Sana’a: Since his GCC-brokered accession to power in February this year, Yemeni President Abd Rabbo Mansour Hadi has never publicly lashed out at any state as he has done with Iran. Hadi has repeatedly accused Iran of meddling in Yemen’s affairs by supporting a faction of southern separatist movement known as the Southern Movement (Herak) that seeks to break up the country.
The Southern Movement is an umbrella group for many pro-autonomy groups who call for resurrection of the South Yemen state which united with the north in 1990. Southerners continue to complain that the North monopolised power and wealth. Most of the country’s meagre oil comes from the south.
Hadi has also accused Iran of backing rebels from the Al Houthi community, a socio-religious grouping that follows a branch of Shiite Islam, in the north.
The Yemeni government has echoed Hadi’s sentiments, especially after announcing the discovery of an alleged Iranian spy network. On October 8, Yemeni security forces said they dismantled a spy ring that included Iranians, Syrians and Yemenis disguised as investors planning to establish a factory in the country. The ministry of defence said that the ring imported items that could be used to make rockets and other weapons.
Local analysts say the relationship between Yemen and Iran is at its worst point today, largely due to regional factors.
“The current relationship between Yemen and Iran is the worst in the history of the two countries.” said Taha Bafadhel, an independent writer and journalist.
Bafadhel said that in addition to links with the Al Houthis and the Southern Movement, Iran is also suspected of having links to Al Qaida’s branch in Yemen, as well as the former president Ali Abdullah Saleh.
“Many observers believe that Al Qaida does not mind cooperating with Shiites to facilitate its plots. Also the former president is willing to establish rapport with Al Houthis and Iran in order to take revenge on his opponents who removed him from power”. Al Qaida publicly denounces Shiites as heretics and has claimed responsibility for attacks on Shiite in Iraq and elsewhere.
Bafadhel said that the Yemen-Iran ties worsen when a war of words flares up between Iran and the West.
“Whenever Iran’s relationship with its neighbours and the US deteriorate, Yemen is dragged into this wrangling. Even if a war erupted in the Gulf, Yemen will not be safe from this conflict and it will [play] a real and active part in the conflict.”
However, if this relationship improves and tension turns into peace and stability, this will positively reflect in the Yemen-Iran relationship, he said.
Adnan Al Ajam, the editor of Aden-based Al Omanaa weekly newspaper said the Yemen-Iran relationship is going through hard times due to the proxy conflict between Saudi Arabia and Iran in Yemen. “Iran openly supports Al Houthis while Saudis support other [Sunni] Islamists and sons of Ahmer,” he said, referring to the ten sons of the late influential tribal leader Abdullah Bin Hussain Al Ahmer.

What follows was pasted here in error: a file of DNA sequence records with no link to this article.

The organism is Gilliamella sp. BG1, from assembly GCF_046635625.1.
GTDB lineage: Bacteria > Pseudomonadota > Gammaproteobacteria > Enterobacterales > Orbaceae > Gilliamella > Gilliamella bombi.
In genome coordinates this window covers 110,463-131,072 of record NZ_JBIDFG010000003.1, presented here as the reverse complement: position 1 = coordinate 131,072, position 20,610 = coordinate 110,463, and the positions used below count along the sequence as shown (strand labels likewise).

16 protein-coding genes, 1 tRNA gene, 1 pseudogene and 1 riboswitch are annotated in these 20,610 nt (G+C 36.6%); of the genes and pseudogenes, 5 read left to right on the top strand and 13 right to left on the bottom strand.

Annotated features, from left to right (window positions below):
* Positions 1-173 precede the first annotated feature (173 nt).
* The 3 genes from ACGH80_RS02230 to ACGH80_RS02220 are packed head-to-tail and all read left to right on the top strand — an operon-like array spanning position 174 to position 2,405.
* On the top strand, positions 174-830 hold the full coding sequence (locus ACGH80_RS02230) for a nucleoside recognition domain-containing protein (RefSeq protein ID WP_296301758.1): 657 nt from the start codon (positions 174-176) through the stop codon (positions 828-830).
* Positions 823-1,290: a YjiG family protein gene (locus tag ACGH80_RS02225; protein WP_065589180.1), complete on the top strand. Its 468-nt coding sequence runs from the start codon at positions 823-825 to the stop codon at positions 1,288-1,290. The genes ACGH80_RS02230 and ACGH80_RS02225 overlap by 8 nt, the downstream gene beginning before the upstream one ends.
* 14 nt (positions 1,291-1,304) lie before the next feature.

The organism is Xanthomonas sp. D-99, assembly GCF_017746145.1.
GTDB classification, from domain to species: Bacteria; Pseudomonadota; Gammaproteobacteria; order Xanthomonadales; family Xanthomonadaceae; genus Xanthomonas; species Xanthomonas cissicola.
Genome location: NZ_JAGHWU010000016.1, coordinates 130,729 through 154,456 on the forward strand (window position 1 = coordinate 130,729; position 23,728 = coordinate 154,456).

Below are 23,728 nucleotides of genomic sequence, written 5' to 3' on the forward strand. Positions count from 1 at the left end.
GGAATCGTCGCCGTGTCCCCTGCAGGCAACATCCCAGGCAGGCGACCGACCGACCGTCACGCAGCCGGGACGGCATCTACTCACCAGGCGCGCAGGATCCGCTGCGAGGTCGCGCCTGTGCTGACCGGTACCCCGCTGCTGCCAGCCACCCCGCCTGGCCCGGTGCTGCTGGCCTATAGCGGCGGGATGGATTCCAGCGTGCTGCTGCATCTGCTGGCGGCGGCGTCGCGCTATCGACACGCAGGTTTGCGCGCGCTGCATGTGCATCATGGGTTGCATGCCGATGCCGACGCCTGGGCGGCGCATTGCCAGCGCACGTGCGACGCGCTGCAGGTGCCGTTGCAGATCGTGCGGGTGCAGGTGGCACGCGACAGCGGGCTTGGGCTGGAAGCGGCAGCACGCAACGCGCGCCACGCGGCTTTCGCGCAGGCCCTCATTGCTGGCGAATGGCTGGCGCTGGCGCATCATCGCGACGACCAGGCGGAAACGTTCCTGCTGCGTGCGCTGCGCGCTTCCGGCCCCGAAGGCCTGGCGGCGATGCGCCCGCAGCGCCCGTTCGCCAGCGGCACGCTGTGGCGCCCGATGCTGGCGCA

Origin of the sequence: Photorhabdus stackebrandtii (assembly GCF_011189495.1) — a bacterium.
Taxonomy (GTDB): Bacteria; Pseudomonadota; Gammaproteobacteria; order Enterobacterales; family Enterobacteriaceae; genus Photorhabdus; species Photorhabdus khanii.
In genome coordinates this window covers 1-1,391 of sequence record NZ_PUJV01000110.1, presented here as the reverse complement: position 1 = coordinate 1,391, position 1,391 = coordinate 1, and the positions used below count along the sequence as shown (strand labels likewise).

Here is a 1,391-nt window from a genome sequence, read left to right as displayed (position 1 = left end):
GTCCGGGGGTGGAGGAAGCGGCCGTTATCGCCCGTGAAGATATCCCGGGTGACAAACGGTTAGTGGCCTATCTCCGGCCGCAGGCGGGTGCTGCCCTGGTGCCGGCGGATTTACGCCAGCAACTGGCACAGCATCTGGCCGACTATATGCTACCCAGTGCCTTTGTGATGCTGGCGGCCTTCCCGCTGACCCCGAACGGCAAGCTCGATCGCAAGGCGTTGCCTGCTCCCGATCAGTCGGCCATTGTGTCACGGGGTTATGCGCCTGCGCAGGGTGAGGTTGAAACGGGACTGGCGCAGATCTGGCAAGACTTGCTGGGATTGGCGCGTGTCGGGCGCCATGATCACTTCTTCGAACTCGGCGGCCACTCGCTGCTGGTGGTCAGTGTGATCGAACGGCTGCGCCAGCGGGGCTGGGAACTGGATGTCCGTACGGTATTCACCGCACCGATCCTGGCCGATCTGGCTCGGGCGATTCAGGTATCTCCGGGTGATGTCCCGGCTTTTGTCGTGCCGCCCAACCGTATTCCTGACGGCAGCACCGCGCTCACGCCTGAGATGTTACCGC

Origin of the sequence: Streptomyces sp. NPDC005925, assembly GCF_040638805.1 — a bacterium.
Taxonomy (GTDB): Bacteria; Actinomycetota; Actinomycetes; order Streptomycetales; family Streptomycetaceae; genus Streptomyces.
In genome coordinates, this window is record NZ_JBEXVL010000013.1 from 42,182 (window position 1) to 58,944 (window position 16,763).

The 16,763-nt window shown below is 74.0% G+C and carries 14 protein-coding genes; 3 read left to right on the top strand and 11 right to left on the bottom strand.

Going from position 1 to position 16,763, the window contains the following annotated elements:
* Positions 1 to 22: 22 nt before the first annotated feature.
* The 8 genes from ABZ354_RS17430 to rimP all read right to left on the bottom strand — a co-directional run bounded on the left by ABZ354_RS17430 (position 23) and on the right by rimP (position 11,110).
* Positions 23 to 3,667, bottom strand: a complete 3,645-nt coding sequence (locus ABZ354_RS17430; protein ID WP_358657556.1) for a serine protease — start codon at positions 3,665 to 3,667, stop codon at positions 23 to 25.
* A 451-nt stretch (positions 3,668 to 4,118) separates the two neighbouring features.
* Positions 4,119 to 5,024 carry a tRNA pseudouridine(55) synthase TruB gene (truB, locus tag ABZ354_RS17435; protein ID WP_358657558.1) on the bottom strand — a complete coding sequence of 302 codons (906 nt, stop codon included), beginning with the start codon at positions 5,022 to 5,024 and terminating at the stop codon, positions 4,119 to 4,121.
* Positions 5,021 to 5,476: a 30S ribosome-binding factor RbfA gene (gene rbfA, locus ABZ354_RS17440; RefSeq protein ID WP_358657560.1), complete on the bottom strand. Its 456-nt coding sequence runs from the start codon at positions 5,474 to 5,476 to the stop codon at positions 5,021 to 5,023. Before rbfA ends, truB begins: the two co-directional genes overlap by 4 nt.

Sadeq, the eldest son of Abdullah Al Ahmer, is the leader of the Hashid confederation which is the most powerful tribe in Yemen. In March, 2011 Sadeq and his brothers joined the rebellion against former president Ali Abdullah Saleh and two months later, forces loyal to the former president clashed with Al Ahmer’s armed men in the capital. Hundreds of people were killed and injured in the clashes.
Al Ajam, however, disputed claims that the secessionist Southern Movement was tied to Iran.
“There are some pro-Iran sleeper cells in the north but there is no strong evidence of any cell in the south. Blaming the Southern Movement for receiving support from Iran is aimed at suppressing the movement by some leaders in Sana’a,” Al Ajam said, adding that President Hadi’s accusations against Iran for meddling in Yemeni affairs were aimed at appeasing regional countries.
“Yemen prefers to follow the vested interests of some countries to get moral and financial support which is needed to overcome internal political conflicts, and to maintain power in the face of many big and unceasing challenges.” Bafadhel said.
On December 9, Major General Ali Al Ahmadi, president of Yemen’s National Security Board, told Iran to stop training and funding Shiite rebels in the north. The Al Houthi rebellion began in 2004 when the group engaged in armed clashes with army in the northern province of Sa’ada. The government accused the group of trying to establish their own state in the north. Al Houthis said they were only resisting marginalisation by the central government.
“Iranians provided Al Houthis with weapons via the Medi sea port in the Red Sea. Also Iran has exploited the political turmoil in Yemen to expand its leverage in the north and it is ready to drive Al Houthis to occupy Sana’a,” Al Ajam said.
Al Ajam believes that Yemen will not sever diplomatic ties with Iran because of the Iranian support in the fields of health and electricity.